Supply chains today are inherently complex, encompassing many players from around the world. Many supply chains face challenges that have significant implications in terms of cost, speed, and (product) quality. In our experience, the most critical supply chain challenges—despite years of efforts and often significant investments—are lack of transparency due to inconsistent or even unavailable data, high proportion of manual (paper) work, lack of interoperability, and limited information on the product’s lifecycle or transport history. In many cases, blockchain applications can counter these inefficiencies and add new value.
Blockchain was first deployed commercially about four years ago in the financial-services industry to make trade/claims settlements and international payments more secure and efficient. More recently, other industries, including retail and consumer goods, are piloting blockchain applications. By leveraging the technology’s decentralized cloud database, which records data in non-changeable blocks that can be shared with any number of players, global players like Walmart or Carrefour intend to increase transparency and drive value at every step of the supply chain.
Taking the supply chain of dry aged beef as an example, the significant potential of blockchain along the whole supply chain quickly becomes apparent (see “End-to-End Blockchain-Enabled Supply Chain”). In response to customers’ increasing demand for local and organic products with clear origin, for example, retailers could provide selected product-related data through an app. With a simple QR-code scan on their smartphone, customers could validate every step the beef has taken through the supply chain, and match that journey against their expectations. Any kind of historical as well as real-time data on the beef product, be it related to the origin (such as feed or breeding), timing (such as aging duration, time in transport, best before date), location (of the farm and of the beef throughout the supply chain) or additional information (such as recipes and wine suggestions) is continuously available from the blockchain database in a single, consistent version (“one source of truth”). Through further value-added services like specific recipes and wine suggestions, retailers can drive sales of other products.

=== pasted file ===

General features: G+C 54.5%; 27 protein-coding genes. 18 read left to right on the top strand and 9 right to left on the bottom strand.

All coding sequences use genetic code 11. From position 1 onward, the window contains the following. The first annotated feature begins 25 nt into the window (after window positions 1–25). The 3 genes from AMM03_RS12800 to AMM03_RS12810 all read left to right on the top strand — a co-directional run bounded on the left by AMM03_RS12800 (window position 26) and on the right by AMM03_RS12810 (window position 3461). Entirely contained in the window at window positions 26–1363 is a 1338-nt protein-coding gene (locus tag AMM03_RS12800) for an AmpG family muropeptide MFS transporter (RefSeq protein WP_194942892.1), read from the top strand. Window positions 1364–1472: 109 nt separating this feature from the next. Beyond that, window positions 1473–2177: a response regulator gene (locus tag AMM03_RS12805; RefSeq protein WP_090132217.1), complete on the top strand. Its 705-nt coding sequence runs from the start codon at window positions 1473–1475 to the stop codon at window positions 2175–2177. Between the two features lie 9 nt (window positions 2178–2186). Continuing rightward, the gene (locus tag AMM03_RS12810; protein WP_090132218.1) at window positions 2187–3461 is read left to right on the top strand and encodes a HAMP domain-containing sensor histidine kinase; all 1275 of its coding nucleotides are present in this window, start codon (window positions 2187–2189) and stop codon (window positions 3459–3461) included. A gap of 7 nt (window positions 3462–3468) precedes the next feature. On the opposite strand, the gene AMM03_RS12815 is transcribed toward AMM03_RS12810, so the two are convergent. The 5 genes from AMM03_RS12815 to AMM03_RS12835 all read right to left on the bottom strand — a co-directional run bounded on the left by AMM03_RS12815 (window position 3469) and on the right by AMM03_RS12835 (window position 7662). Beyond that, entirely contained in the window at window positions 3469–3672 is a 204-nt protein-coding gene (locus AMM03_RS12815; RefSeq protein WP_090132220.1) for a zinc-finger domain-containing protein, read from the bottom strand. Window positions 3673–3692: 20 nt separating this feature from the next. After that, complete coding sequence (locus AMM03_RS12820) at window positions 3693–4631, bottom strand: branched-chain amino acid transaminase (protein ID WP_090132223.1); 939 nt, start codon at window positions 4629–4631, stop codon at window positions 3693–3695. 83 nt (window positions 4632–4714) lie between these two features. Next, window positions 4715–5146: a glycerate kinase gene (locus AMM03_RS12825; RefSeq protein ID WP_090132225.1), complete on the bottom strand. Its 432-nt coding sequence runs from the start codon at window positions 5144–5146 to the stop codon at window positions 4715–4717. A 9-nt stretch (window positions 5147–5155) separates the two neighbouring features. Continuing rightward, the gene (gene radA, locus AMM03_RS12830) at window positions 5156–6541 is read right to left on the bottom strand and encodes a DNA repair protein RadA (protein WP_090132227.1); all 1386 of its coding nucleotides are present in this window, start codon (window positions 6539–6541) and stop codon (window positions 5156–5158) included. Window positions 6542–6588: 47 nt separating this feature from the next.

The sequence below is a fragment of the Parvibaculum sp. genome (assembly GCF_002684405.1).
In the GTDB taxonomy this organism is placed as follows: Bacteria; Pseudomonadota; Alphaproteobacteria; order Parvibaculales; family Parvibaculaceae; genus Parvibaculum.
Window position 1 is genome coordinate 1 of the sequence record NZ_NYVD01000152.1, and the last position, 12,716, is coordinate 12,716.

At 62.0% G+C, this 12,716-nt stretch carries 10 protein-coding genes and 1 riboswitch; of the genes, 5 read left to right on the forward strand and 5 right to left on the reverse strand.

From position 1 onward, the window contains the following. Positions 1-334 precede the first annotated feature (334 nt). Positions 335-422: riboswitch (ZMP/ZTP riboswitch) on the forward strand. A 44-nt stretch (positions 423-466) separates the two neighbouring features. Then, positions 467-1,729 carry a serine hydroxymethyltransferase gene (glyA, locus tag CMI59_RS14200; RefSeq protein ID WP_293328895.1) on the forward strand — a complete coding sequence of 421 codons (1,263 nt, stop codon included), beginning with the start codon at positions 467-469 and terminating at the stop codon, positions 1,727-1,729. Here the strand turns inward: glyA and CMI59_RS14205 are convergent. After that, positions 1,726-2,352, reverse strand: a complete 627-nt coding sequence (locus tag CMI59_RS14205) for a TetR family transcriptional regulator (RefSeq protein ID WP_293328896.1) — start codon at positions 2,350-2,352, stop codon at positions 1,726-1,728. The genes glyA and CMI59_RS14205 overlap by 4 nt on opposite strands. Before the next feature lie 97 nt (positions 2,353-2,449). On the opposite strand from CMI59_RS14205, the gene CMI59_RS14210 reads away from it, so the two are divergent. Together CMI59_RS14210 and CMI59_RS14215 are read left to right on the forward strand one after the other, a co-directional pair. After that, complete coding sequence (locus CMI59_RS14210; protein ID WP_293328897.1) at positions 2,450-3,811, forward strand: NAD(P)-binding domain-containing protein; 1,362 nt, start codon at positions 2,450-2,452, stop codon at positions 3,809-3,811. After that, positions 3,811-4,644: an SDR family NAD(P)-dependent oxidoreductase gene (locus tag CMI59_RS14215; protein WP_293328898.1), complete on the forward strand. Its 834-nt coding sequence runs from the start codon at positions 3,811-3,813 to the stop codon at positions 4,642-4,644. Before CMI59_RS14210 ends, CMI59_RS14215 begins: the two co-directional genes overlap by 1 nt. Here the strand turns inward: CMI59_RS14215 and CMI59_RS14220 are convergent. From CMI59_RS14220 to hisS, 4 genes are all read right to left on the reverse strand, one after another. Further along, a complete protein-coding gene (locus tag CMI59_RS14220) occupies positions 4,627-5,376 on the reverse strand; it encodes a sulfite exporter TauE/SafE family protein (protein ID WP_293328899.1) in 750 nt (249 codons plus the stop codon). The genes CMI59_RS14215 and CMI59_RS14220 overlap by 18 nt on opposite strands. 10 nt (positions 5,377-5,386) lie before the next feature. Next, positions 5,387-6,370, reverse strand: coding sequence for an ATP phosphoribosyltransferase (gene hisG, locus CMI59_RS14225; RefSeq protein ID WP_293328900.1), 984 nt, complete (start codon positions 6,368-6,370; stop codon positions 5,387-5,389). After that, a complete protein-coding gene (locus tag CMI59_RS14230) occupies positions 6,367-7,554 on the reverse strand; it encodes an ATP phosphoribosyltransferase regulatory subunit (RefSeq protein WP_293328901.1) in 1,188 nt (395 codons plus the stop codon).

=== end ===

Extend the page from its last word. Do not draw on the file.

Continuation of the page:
Of course, blockchain can be used in supply chains of industries beyond retail. In the spare-parts industry, for example, blockchain could capture and record spare-parts details along the full lifecycle, including remanufacturing. Numerous use cases are also conceivable in the logistics industry, such as fully digital freight papers, a digital proof of transfer of liability for goods, or automated customs clearing. Indeed, shipping-giant Maersk announced earlier this year that it is collaborating with IBM to develop blockchain applications for freight tracking and administration, including customs, in an effort to increase transparency, decrease idle time, and reduce cost.
Blockchain Is the Backbone of Supply Chain Digitization
Blockchain is more than a pure electronic data interchange (EDI) – it is the backbone of digital supply chains, offering distinct advantages over today’s conventional supply chain IT infrastructure and analytics capabilities.
Blockchain is scalable—any number of players may be seamlessly integrated into the blockchain without losing data consistency. Blockchain is independent of adjacent and legacy systems, making implementation quick. Once data is recorded in a block, it is non-changeable, and the distributed-storage feature makes cyber attacks very difficult. Every player along the chain holds a complete copy of the data. But, by defining specific access rights, players can ensure that confidential corporate information is kept private. Retailers, for instance, can restrict the data customers may access to just the beef product, instead of letting them view irrelevant information on the upstream supply chain. The vast amount of available, consistent data is a powerful base for advanced analytics, like machine learning-based forecasting. Finally, a shared database means less administrative work, which lowers transaction costs and improves efficiency.
Keys to Successful Integration
In our experience, a three-step approach to gradually integrate blockchain into supply chains is most likely to be successful (see “Stepwise Blockchain Integration into the Supply Chain”). To start, a company-internal blockchain should be set up, giving the organization time to get accustomed to the technology, while insuring data availability and consistency. Next, extend the blockchain to adjacent players, such as third-party logistics and direct suppliers, fostering data exchange. Finally, integrate all players along the supply chain, including the end customers, to the blockchain.
At its full potential, blockchain improves the customer experience, drives value end-to-end, and roots out inefficiencies, thereby lowering costs.
Stepwise Blockchain Integration Into The Supply Chain